Polestar 2 2024 long-term test

Polestar 2 2024 long-term test



Sensing déjà vu? Yes, the 2 is back on our fleet, but now a much different prospect

*Why we’re running it: *A switch from FWD to RWD brings better range, efficiency and drivability – but what about everyday appeal?

-Month 1 - Specs-

-Life with a Polestar 2: Month 1-

*Welcoming the Polestar 2 to the fleet - 29 May 2024*

Sometimes in this job, we go on drives in cars that we don't end up writing about because we've told you everything you need to know about it already.

I had one such drive late last year in a Polestar 2 - a car then recently facelifted and a few weeks earlier subjected to a full Autocar road test. I had some time in it before a flight home following the inaugural Polestar Day in Los Angeles, where the Swedish electric car maker unveiled its future model plans and strategy.

What I had thought would be a chance to fill my knowledge bank and to catch up with my road test colleagues turned into one of the most memorable drives that I had all year - and not just for the rather lovely Californian autumn sun and scenery.

The 2 was as little as I remembered. Pre-facelift, this 4.6m-long fastback was likeable but not an automatic choice in a market ever expanding with choice. While a creditable first effort, it wasn't outstanding and felt alternative in its positioning and execution.

Its mid-life facelift brought with it most of the customary changes, like some updated visuals and extra kit, along with the 'usual' for EVs of more range and improved battery and motor technology.

Yet it also brought with it a switch from front-wheel drive to rear-wheel drive - something practically unheard of but which we might yet see more of in the future, as such changes are now very much technically feasible in the electric era.

The 2 felt much more substantial as a result, with better rolling refinement, driver engagement and acceleration.

The switch to rear-wheel drive had obvious dynamic benefits but was mainly done to boost efficiency at a steady cruise (more mass is over the back axle now, so more torque is being used for forward motion), and the pre-facelift 2's real-world range of 200 or so miles became closer to 270 miles when we road tested it.

A 2 is now back with us for an extended stay, and after my memorable first experience, I'm excited and delighted to be running it. We've had a 2 on our fleet before: Matt Prior ran a range-topping Long Range Dual Motor with the Performance Pack, complete with the fancy Öhlins dampers that you need a spanner to adjust.

This time, we've got a Long Range Single Motor, which feels like the sweet spot in the range. There's just one model below it, the Standard Range Single Motor, with a 69kWh battery instead of an 82kWh one and a 268bhp motor instead of a 295bhp one.

The Dual Motor version remains in the line-up as well, featuring the 82kWh battery. It has 416bhp as standard or 469bhp if you add the Performance Pack, which retains those Ohlins dampers.

I am keen to see how that top-rung model has evolved at some point over the next few months and will make sure I pop over to Prior's to borrow his spanner and see what he thinks of the progress made.

As is typical with new cars these days, options are grouped into packages. Two are offered - Pilot and Plus - and my test car has both. The former features all the assisted driving technology and costs £2000 on top of the base car's £48,950.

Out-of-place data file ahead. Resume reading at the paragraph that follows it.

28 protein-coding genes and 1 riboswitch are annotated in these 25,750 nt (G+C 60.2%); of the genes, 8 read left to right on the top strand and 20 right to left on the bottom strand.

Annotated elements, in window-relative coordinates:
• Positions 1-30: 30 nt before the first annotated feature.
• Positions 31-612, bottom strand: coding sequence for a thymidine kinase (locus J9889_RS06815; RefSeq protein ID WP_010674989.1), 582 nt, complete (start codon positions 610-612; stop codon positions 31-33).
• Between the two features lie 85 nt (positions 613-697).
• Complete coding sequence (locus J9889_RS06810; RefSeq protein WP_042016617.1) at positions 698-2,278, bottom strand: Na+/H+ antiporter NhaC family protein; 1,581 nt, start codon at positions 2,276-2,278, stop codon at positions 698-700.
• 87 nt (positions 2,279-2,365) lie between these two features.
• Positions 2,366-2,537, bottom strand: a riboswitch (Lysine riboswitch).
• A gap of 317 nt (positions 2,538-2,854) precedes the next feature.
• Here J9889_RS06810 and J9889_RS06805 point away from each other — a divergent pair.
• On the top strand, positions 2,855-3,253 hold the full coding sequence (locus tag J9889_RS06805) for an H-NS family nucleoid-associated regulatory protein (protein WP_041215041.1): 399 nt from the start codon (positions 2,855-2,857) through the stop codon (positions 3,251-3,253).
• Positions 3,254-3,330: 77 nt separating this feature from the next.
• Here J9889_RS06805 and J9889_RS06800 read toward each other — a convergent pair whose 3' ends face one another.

The latter costs £4000 and includes quite a few bits, from what's fast proving to be essential on EVs, such as a heat pump, to the added theatre of a panoramic roof and a Harman Kardon premium sound system, to clever features like the lid-in-lid' pop-up bag holder in the boot, which stops things sliding around.

The colour of our 2 is as nice as I've seen in the metal on any car for a long time. It's called Jupiter and costs £900. The interior trim looks great and feels good too, and for the record is called Slate Weavetech with Black Ash deco by Polestar.

One question that has remained pre- and post-facelift concerns the 2's ride, which is firm. This again was shown in our road test on 20in wheels, but this car has 195, and so far the ride is better than I remember it being. That back-to-back comparison with the range-topper will be revealing for more than one reason, then.

One big part of the appeal of the 2 is its range, or more precisely its efficiency. The official range is a remarkable 406 miles, which as ever should be taken with a pinch of salt, yet in early testing I'm routinely passing the magic 300-mile barrier and pushing 330 miles on occasion.

This is a car with huge visual appeal inside and out and, my early experiences suggest, increased levels of driver appeal and even better efficiency.

I was apprehensive the day the 2 arrived for fear of it not being as good or as memorable in a soggy British spring as it was in a glorious Californian autumn, but it has already put those worries to bed.

*Second Opinion*

I thought the updated 2 was great when I first drove it: fast, frugal and pretty cool looking. Then I sat in the back of it and thought it was less great. I’m really interested to see if Mark’s rear-seat passengers find sitting virtually on the rear axle as grating and as nausea-inducing as I did, or if I was just being a typically fussy road tester.

*Murray Scullion*

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-Polestar 2 Long Range Single Motor specification-

*Specs: Price New* £48,950 *Price as tested* £55,850 *Options* Plus Package £4000, Pilot Package £2000, Jupiter paint £900

*Test Data: Engine* Single front-mounted electric motor *Power* 268bhpbhp *Torque* 316lb ft *Kerb weight* 2490kg *Top speed* 99mph *0-62mph* 7.4sec *Fuel economy *4.2mpkWh (WLTP) *CO2* 0g/km *Faults* None *Expenses* None

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